When Will We Get Refbots?
What a great weekend of basketball! Three great games that were in doubt throughout. All is great, right? Heck no!
First, Wichita State remains peeved that the referees called that jump ball with less than 10 seconds to go. All across the web people were perplexed, including this seemingly-neutral publication, the Business Insider Journal. Well, what does a business publication know about sports? True, only the those other than the most diehard of Louisville fans had to think… “hmmm, that was a bit quick.” Second, Syracuse fans remain utterly-perturbed with the series of calls that led to starting guards Michael Carter-Williams and Brandon Triche fouling out, with the most-severe ire addressed to the latter. Of course, the talking heads commenting after the game noted that the call was blown. Third, regardless of who you were rooting for, the block called against Trey Burke was simply absurd. The best anyone can do is argue that it did not “cost” Michigan the game. Or “tarnish” what was a great basketball game.
Now, the Confidential is going to say this slowly. And in bold. Wichita State, Syracuse, and Michigan have nothing to complain about. Play as if you are going to have a few bad calls go against you. Assume it. That first half turnover cost you as much as that late game blown call. Those missed free throws. That ill advised shot. You lost.
But let’s not pretend that the officiating is not a problem. We have inconsistencies within games now. It used to be that “they are calling a tight game” meant something. Now you get games where they call nothing for 30 minutes and get foul happy down the stretch. And, of course, vice-versa. Nobody can dispute that charges are called too often now. We still see fouls called on the expectation that there would be contact, rather than the reality. And so on.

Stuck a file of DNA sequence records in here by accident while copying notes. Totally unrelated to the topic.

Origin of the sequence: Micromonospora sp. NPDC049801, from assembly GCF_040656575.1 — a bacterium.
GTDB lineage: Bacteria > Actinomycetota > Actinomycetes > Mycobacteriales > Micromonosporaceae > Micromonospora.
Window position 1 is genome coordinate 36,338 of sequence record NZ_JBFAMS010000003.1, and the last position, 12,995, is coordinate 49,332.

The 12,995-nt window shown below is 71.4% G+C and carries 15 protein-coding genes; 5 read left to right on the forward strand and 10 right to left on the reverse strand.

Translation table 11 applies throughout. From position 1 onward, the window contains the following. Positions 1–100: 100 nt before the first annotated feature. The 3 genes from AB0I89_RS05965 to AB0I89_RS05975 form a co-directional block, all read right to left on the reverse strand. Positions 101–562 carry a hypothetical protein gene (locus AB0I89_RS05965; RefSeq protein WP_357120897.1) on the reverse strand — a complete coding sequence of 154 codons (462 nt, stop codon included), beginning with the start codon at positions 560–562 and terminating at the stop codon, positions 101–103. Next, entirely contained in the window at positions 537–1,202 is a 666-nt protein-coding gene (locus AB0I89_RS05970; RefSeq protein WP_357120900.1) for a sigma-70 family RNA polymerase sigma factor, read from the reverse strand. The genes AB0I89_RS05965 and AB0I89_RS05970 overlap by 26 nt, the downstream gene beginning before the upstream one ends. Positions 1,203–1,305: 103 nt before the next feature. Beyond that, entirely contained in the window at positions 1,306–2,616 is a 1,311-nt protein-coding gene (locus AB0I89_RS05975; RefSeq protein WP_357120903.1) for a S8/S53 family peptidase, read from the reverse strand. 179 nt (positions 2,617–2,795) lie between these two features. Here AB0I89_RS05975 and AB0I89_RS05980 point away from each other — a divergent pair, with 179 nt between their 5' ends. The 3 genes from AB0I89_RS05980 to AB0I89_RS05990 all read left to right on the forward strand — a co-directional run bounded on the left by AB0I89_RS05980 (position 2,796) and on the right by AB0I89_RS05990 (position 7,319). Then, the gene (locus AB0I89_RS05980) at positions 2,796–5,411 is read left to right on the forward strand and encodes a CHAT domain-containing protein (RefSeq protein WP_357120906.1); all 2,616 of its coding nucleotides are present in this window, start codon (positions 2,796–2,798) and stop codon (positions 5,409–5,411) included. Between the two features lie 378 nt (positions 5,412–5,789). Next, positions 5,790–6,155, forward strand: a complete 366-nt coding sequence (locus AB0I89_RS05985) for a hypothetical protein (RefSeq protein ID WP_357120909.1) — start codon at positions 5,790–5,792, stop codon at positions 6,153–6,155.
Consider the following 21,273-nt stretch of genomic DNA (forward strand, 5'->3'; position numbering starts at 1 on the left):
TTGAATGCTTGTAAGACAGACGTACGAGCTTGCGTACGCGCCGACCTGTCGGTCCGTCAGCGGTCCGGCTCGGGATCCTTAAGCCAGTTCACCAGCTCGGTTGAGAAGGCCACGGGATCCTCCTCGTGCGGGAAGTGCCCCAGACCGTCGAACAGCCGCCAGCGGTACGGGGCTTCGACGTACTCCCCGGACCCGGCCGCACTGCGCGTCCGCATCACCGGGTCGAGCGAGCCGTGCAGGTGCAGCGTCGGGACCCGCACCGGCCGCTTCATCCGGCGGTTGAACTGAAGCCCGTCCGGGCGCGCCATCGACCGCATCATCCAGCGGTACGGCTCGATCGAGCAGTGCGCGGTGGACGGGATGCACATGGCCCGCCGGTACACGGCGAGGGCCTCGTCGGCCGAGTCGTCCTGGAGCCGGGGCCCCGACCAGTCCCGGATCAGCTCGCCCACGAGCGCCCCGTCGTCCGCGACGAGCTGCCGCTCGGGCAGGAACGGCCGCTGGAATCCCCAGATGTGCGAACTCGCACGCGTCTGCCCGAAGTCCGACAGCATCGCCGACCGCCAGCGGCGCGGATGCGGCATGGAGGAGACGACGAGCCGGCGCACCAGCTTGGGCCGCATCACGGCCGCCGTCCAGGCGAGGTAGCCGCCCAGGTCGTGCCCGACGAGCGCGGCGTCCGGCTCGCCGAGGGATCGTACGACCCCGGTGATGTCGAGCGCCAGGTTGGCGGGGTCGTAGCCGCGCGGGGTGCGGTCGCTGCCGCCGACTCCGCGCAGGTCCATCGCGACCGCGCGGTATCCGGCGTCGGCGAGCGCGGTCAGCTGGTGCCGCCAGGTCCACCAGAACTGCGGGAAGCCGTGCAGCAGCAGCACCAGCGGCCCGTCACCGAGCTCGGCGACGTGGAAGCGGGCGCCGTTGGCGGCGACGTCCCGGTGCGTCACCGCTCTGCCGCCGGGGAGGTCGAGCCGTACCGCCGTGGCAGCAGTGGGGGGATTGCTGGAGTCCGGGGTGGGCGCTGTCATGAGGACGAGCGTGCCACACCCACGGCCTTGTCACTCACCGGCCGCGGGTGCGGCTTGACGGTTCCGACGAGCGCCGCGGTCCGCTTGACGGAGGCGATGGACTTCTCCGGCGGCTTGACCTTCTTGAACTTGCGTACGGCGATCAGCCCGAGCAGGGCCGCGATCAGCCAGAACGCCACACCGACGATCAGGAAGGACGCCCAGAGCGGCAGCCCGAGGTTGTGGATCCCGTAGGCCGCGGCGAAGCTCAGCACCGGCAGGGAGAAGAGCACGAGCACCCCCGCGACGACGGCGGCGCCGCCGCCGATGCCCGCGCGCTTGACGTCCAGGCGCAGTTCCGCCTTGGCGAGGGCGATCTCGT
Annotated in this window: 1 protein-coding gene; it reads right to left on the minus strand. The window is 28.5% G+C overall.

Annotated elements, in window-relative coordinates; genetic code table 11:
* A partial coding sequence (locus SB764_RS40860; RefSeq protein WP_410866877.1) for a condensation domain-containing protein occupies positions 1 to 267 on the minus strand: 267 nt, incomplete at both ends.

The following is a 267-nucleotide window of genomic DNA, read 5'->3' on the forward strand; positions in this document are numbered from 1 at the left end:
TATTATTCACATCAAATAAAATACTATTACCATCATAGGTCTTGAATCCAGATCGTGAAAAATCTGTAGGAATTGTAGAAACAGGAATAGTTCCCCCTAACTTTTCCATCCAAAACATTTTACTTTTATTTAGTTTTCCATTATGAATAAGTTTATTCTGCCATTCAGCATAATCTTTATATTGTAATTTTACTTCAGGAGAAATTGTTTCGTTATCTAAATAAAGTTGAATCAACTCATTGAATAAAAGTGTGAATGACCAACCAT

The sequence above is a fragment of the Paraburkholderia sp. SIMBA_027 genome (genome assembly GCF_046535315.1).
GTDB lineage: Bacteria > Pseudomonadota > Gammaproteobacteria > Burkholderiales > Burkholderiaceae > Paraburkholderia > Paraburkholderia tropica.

And it’s not just basketball. Did you see this call in baseball the other night? Wow.
This is not to say that the referees aren’t doing the best job that they can. They work hard, perhaps too hard. Some are out-of-shape, but most are fit enough to keep up with the athletes. We have had few scandals to question integrity. The best officials seem to be the ones that everybody hates. That means something–usually the toughness to make a call that the 5 to 110 thousand people in the building might not like.
But is this the best that sports can do? Of course not. We can do better than people. They are called robots. Let’s call them refbots.
Sure, refbots have not been invented yet. To our knowledge. But we have computers that can win at Jeopardy. We have had line calls made automatically in tennis for years. Isn’t this the solution? Take it out of the hands of flawed humans, and put it into a programmable robot. The program can be changed to reflect rule changes. You can have many robots calling a basketball game–all working various angles together to ensure that the right call is made. Instead of wondering whether one of the three guys will get there, technology will make sure someone is in position. In fact, isn’t it more surprising we do not have this technology yet??? Even so, the technology has to be inevitable.
What do you think? Assuming we could design robots to call games with far more accuracy and consistency, would you want that? Or do you prefer the human error component?